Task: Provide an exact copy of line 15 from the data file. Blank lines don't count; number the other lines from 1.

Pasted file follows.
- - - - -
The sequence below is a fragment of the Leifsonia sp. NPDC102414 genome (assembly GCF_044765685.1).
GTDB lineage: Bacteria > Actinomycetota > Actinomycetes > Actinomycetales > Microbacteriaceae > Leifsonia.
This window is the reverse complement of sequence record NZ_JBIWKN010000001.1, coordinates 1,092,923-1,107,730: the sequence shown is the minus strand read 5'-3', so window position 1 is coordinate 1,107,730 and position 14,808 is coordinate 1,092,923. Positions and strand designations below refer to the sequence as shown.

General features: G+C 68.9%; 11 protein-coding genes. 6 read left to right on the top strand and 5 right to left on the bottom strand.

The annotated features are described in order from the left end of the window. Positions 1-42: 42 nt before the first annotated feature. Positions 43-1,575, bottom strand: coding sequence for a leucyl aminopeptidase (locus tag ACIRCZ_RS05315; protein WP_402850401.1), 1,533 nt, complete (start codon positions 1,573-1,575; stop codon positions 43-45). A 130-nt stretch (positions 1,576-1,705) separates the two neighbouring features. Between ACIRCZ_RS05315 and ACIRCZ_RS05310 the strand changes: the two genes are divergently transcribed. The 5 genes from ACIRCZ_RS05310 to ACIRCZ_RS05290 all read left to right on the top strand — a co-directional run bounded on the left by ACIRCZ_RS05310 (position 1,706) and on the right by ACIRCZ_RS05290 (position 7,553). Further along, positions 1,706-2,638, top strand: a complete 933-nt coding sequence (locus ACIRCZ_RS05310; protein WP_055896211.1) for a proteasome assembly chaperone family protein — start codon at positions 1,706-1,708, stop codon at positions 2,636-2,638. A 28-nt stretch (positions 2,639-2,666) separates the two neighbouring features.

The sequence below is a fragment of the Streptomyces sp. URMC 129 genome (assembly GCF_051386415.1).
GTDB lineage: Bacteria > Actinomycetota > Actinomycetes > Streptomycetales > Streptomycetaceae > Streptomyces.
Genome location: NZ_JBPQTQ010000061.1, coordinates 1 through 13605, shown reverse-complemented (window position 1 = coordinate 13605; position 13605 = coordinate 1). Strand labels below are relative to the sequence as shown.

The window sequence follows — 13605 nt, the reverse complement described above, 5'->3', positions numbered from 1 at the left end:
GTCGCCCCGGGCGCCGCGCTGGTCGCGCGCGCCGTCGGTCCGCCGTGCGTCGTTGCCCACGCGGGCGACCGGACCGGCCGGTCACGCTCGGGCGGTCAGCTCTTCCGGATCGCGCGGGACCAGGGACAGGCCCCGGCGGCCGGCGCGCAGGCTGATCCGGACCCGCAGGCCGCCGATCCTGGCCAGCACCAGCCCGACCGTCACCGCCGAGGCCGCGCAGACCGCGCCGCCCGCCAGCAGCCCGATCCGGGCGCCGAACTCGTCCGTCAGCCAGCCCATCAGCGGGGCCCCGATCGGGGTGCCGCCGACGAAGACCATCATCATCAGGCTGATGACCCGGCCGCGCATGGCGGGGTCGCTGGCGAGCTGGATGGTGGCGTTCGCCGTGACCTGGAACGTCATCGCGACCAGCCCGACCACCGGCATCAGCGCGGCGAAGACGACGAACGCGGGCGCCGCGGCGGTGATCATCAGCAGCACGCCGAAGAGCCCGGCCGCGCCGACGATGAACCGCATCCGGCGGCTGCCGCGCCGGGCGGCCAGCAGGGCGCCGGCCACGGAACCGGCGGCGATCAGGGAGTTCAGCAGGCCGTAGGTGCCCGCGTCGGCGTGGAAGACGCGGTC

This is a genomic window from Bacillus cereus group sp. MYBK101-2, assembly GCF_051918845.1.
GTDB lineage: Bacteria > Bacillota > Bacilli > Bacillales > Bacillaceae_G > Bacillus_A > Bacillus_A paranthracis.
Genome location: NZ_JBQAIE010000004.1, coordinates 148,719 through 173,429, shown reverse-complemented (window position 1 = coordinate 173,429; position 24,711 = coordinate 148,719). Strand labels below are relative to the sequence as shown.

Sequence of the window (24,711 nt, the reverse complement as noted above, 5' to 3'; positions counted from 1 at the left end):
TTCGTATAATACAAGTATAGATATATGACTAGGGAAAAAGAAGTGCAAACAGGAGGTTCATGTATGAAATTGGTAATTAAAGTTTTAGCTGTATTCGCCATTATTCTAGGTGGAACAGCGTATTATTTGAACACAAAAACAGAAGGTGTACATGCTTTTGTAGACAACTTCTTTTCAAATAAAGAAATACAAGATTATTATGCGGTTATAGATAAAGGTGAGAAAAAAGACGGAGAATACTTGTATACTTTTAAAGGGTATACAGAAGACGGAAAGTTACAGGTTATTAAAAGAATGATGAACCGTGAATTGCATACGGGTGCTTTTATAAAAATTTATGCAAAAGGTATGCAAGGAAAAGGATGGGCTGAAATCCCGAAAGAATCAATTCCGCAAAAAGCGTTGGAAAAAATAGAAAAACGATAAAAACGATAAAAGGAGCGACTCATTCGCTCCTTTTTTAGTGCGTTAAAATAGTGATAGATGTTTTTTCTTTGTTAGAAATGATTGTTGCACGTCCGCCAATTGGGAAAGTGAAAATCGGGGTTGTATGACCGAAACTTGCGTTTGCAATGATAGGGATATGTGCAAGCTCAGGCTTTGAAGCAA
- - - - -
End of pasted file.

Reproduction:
TTCGTATAATACAAGTATAGATATATGACTAGGGAAAAAGAAGTGCAAACAGGAGGTTCATGTATGAAATTGGTAATTAAAGTTTTAGCTGTATTCGCCATTATTCTAGGTGGAACAGCGTATTATTTGAACACAAAAACAGAAGGTGTACATGCTTTTGTAGACAACTTCTTTTCAAATAAAGAAATACAAGATTATTATGCGGTTATAGATAAAGGTGAGAAAAAAGACGGAGAATACTTGTATACTTTTAAAGGGTATACAGAAGACGGAAAGTTACAGGTTATTAAAAGAATGATGAACCGTGAATTGCATACGGGTGCTTTTATAAAAATTTATGCAAAAGGTATGCAAGGAAAAGGATGGGCTGAAATCCCGAAAGAATCAATTCCGCAAAAAGCGTTGGAAAAAATAGAAAAACGATAAAAACGATAAAAGGAGCGACTCATTCGCTCCTTTTTTAGTGCGTTAAAATAGTGATAGATGTTTTTTCTTTGTTAGAAATGATTGTTGCACGTCCGCCAATTGGGAAAGTGAAAATCGGGGTTGTATGACCGAAACTTGCGTTTGCAATGATAGGGATATGTGCAAGCTCAGGCTTTGAAGCAA